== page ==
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Redesign of Cisplatin Packaging Could Signal New Era of Safer Medication Packaging

If all pharmaceutical and medical device manufacturers used error prevention analysis (EPA) - a trouble-shooting process introduced to the health care community by ISMP and now encouraged by the US Food and Drug Administration (ISMP Medication Safety Alert!, Oct 9, 1996) - they would save money and lives. For pharmaceutical products, the method examines how and where the item might be misused. Consideration is given to product nomenclature, labeling, packaging, user instructions and practice-related issues. When failures are likely and are predicted to have serious consequences, the item is redesigned to make errors less likely or inconsequential. Since practitioners are familiar with how the products will be used in actual practice, companies should involve them in EPA. The process, also known as failure mode and effect analysis (FMEA), has been of benefit in preventing accidents in other industries and is expected to have a similar effect in health care.

Although error potential analysis should be done before a new product is launched, it can also address product-related medication errors should they arise after a drug is marketed. That is exactly what Bristol-Myers Squibb Oncology has done in the case of Platinol-AQ (cisplatin injection). Since its launch in the 1980s, the drug has occasionally been associated with accidental overdoses when daily doses are confused with the total dose for a course of therapy. The drug has also been confused with Paraplatin (carboplatin). Doses appropriate for carboplatin usually exceed the maximum dose of cisplatin. Severe toxicity and death has been associated with accidental cisplatin overdose.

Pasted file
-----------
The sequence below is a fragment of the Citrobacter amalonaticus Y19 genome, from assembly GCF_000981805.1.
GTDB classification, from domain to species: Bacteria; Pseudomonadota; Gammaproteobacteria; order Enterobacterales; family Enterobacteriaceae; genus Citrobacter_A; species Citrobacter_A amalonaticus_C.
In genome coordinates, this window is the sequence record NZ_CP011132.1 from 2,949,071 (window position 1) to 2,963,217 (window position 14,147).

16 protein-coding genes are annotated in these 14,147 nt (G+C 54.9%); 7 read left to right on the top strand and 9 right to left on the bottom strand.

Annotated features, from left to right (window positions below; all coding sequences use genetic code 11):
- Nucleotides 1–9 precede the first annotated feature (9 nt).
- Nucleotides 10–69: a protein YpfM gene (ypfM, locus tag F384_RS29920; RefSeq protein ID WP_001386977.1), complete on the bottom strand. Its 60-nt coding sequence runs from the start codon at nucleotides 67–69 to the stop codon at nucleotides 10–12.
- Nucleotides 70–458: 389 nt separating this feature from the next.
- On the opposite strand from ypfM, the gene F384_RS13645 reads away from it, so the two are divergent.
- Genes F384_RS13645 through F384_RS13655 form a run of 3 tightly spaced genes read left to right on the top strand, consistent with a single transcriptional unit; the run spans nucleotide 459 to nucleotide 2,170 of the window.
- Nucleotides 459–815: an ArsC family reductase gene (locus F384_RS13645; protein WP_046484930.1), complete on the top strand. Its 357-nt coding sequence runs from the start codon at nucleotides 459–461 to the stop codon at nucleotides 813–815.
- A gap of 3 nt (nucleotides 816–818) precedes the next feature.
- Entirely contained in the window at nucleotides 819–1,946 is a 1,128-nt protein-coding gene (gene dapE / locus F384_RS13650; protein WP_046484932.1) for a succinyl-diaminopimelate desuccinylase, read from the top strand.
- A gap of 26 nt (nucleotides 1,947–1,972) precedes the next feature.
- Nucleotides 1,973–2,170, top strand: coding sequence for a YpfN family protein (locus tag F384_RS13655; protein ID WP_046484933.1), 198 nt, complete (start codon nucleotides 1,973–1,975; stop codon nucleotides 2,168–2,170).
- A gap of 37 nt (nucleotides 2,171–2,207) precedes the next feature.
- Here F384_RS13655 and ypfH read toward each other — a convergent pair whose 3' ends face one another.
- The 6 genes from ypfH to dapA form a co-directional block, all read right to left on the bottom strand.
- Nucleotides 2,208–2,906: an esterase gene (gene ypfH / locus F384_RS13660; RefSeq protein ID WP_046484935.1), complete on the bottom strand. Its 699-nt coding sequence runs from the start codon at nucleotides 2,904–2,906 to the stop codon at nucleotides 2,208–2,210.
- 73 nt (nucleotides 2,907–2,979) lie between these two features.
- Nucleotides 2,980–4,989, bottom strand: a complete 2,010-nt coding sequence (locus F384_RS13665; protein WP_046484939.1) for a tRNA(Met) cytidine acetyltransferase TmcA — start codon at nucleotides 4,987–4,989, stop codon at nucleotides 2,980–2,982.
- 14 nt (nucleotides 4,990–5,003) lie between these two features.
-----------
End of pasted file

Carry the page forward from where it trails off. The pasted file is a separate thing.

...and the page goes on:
As a result of the ongoing error reports, the company decided to utilize EPA to consider what, if anything, needed to be done to prevent medication errors. In conjunction with ISMP, an advisory panel of oncology specialists in pharmacy, medicine and nursing was appointed to conduct the analysis. Recognized problems were discussed. Labeling and packaging changes were proposed, accepted by the company, and later approved by FDA. The new package helps prevent inadvertent confusion with carboplatin and potential overdose by encouraging health professionals to verify, clarify and certify that patients receive the correct platinum-containing product at the correct dose. The following changes were made:

  • The generic name is depicted using bold, upper case, red characters for the letters "CIS" in cisplatin to help differentiate it from carboplatin

  • A red STOP! sign warns people to stop and verify the drug name and dose

  • A boxed warning notes that cisplatin doses greater than 100 mg/m2 once every 3 to 4 weeks are rarely used and that the package insert should be consulted for further information

  • Information is on more than one box flap. No matter how the product is oriented on the shelf, the warnings can be seen

  • Lyophilized cisplatin was removed from market. Only PlatinolO- AQ, a solubilized product remains. This helps differentiate cisplatin from carboplatin, available only in powder form as a lyophilized product

  • Vial seals and closures call attention to the maximum dose of cisplatin

  • Cisplatin safety stickers are included in the box to certify that cisplatin has been prepared at the proper dosage

  • An extensive advertising campaign is being conducted to educate health professionals about the changes and proper drug dose

Picture of New Package

ISMP congratulates Bristol-Myers Squibb Oncology for their actions. Practitioners should welcome the changes and expect that other companies will begin using similar processes - before and after product launch - to help assure patient safety.